Scott Member 2 (nAsct2): Rhyolite and Dacite
Rhyodacite and dacite of transitional to calc-alkaline affinity are greenish grey and aphanitic to very fine grained. These rocks locally contain plagioclase phenocrystals, up to 1% epidote amygdules, as well as traces of carbonate (amygdules <2 mm), quartz (1-5 mm) and pyrite (0.5-2 mm; Brisson, 2007). Pillows have a whitish core resulting from silicification. A rusty alteration is also common, indicating the presence of pyrite ± chalcopyrite in interstitial spaces at the cushion margin (Riverin, 1979). This unit is interbedded between the Gwillim and Scott shear zones. These volcanic rocks overlie porphyritic rhyolite of tholeiitic to transitional affinity. They correspond to a volcanic centre centred on a quartz-plagioclase porphyritic dome of tholeiitic to transitional affinity.
Scott Member 3 (nAsct3): Aphyritic Rhyolite, Rhyolitic Volcaniclastic Rock
Aphyritic rhyolite and rhyolitic volcaniclastic rocks form beds generally <20 m thick, interbedded with pillowed and brecciated mafic volcanic rocks and gabbros (Jeffery, 1988; Brisson, 2007, 2008, 2009). These rocks are of calc-alkaline affinity.
Scott Member 4 (nAsct4): Lac William Dacite
The Lac Williams Dacite was recognized in the northeastern portion of the area. This rock of tholeiitic to transitional affinity is dark green to brown in altered surface and has a weakly vitreous appearance in fresh exposure, suggesting silicification occurred (Riverin, 1979). This unit is <100 m thick.
Scott Member 5 (nAsct5): Quartz Porphyritic Rhyolite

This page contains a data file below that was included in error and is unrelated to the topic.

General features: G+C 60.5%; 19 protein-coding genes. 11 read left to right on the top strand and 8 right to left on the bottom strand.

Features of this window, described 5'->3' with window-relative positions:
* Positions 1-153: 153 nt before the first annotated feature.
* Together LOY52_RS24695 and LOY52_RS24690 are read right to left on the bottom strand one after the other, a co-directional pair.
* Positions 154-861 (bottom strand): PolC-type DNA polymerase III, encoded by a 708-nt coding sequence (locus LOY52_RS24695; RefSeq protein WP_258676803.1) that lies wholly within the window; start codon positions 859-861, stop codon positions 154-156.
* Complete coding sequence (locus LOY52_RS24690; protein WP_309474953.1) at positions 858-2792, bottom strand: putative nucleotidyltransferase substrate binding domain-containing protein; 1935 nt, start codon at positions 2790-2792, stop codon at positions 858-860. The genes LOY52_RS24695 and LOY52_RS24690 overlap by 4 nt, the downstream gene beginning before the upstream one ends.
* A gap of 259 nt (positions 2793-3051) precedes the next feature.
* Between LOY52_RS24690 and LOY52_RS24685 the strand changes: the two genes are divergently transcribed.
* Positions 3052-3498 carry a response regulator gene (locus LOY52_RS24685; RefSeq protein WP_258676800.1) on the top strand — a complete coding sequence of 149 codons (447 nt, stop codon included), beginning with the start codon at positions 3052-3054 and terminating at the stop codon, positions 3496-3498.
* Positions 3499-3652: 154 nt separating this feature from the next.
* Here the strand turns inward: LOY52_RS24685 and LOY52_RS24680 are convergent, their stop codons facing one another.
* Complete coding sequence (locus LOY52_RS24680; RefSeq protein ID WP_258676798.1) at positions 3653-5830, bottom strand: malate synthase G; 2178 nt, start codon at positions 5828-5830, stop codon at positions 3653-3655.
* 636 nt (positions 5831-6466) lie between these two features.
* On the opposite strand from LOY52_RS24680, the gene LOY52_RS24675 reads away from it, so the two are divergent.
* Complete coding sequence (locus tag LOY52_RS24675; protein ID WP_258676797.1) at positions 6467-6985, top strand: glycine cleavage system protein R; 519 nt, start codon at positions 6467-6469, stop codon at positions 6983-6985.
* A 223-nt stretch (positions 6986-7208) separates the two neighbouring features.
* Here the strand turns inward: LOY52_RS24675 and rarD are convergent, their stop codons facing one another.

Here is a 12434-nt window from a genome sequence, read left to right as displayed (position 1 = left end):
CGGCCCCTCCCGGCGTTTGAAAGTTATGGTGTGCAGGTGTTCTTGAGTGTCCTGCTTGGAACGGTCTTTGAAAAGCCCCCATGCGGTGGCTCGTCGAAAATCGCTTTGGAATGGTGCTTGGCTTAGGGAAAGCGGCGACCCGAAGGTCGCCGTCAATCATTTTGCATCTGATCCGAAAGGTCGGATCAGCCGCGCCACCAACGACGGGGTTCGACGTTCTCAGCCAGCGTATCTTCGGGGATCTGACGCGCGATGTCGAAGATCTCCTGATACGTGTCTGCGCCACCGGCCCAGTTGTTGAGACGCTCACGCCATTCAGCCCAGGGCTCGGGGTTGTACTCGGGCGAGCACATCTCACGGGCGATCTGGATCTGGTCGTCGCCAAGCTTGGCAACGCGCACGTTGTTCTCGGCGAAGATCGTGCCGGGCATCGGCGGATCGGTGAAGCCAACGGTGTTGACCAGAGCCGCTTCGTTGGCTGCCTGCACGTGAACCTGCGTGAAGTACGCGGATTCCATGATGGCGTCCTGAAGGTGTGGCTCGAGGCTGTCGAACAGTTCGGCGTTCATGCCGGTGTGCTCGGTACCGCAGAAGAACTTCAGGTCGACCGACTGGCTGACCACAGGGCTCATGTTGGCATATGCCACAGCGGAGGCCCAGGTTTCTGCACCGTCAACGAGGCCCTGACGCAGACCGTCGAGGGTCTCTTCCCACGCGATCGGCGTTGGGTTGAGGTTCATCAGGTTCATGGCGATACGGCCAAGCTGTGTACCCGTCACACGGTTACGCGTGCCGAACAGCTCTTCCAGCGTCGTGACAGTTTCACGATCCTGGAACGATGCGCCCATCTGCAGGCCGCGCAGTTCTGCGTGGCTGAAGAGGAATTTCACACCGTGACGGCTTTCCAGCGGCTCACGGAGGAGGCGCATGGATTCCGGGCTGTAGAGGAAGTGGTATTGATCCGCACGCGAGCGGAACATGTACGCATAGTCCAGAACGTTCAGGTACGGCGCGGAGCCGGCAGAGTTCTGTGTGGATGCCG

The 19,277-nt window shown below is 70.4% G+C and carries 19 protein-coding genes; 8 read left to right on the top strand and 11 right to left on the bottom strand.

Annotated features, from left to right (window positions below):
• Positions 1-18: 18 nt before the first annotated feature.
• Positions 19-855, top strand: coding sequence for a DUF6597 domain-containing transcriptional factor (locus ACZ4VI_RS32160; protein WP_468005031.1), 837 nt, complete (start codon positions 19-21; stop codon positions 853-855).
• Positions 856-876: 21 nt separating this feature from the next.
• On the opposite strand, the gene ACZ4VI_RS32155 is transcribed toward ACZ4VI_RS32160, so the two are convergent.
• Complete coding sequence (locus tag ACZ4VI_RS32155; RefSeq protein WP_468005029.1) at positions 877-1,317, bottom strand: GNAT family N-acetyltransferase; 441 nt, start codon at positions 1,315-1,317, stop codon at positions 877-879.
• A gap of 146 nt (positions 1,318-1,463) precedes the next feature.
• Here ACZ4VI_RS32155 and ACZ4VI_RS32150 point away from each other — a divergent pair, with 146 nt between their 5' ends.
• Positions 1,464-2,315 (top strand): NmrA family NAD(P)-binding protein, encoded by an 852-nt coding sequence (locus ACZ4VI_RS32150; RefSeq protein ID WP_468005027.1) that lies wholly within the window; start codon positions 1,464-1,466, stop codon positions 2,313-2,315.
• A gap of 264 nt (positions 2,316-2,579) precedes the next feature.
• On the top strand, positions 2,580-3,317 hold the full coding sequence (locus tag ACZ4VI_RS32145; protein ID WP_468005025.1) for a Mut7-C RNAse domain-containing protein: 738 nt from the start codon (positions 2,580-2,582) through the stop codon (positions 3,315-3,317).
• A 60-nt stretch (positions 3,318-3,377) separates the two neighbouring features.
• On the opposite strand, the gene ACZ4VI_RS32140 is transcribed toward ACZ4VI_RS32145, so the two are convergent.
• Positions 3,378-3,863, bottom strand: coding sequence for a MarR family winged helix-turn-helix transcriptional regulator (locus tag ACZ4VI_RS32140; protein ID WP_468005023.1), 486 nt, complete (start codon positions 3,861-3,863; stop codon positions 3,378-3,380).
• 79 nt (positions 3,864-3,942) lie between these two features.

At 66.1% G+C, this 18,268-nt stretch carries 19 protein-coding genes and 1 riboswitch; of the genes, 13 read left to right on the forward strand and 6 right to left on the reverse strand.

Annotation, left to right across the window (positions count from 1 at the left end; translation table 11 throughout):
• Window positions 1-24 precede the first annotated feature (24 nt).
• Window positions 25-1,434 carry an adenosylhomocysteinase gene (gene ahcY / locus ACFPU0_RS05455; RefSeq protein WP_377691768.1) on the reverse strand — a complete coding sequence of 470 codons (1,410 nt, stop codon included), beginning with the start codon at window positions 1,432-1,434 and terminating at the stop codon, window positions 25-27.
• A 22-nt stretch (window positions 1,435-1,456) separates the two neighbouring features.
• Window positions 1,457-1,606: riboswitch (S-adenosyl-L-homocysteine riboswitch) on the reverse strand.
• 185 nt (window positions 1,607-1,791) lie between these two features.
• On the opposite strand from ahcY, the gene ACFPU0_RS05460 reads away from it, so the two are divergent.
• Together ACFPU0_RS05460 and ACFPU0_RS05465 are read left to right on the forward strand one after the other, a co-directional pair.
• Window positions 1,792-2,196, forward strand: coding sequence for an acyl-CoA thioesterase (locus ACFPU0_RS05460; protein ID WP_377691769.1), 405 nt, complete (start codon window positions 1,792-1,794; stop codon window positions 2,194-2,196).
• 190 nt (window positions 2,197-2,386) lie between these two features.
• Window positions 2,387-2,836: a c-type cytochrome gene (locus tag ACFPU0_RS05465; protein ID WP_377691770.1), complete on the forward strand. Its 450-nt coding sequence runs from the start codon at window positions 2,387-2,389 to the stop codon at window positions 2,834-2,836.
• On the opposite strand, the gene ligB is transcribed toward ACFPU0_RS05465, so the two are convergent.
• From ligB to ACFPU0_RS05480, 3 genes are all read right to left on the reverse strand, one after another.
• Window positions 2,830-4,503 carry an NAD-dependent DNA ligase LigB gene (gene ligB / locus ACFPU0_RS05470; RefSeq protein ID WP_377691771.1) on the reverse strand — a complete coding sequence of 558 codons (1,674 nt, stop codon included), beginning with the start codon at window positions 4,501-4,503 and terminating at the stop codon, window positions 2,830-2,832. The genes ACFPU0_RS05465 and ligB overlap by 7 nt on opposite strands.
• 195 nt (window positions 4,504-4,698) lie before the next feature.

Porphyritic rhyolite identified in the Selco-Scott deposit area (Jeffery, 1988) is distinguished from rhyolite of unit Asct3 by its flow-banding structure and tholeiitic to transitional affinity. It varies in colour from medium grey to greenish or yellowish depending on the intensity of chloritization and sericitization. The rock is aphanitic or fine grained, containing 0.5-3% quartz phenocrystals (0.5-2 mm in diameter; locally up to 14 mm) (Brisson, 2007, 2008, 2009).
Scott Member 6 (nAsct6): Graphitic Metasedimentary Rocks, Chert, Exhalite
The conductive unit that characterizes the top of the Scott Member corresponds to alternating medium-grey graphitic metasedimentary rocks, chert and exhalite characterized by a rusty alteration, suggesting the presence of disseminated sulphides (Jeffery, 1988). Exhalite consists of alternating chert and beds rich in chlorite, fine-grained pyrite (10%) and disseminated or laminated sphalerite (Brisson, 2007).
Thickness and Distribution
The actual maximum thickness of the Scott Member is ~500 m, but it may be twice as thick due to the presence of numerous longitudinal shear zones. The Scott Member is recognized from the area south of Fleury Lake (NW of sheet 32G15) to the north of David Lake (NW portion of sheet 32G16) over a distance of ~15 km.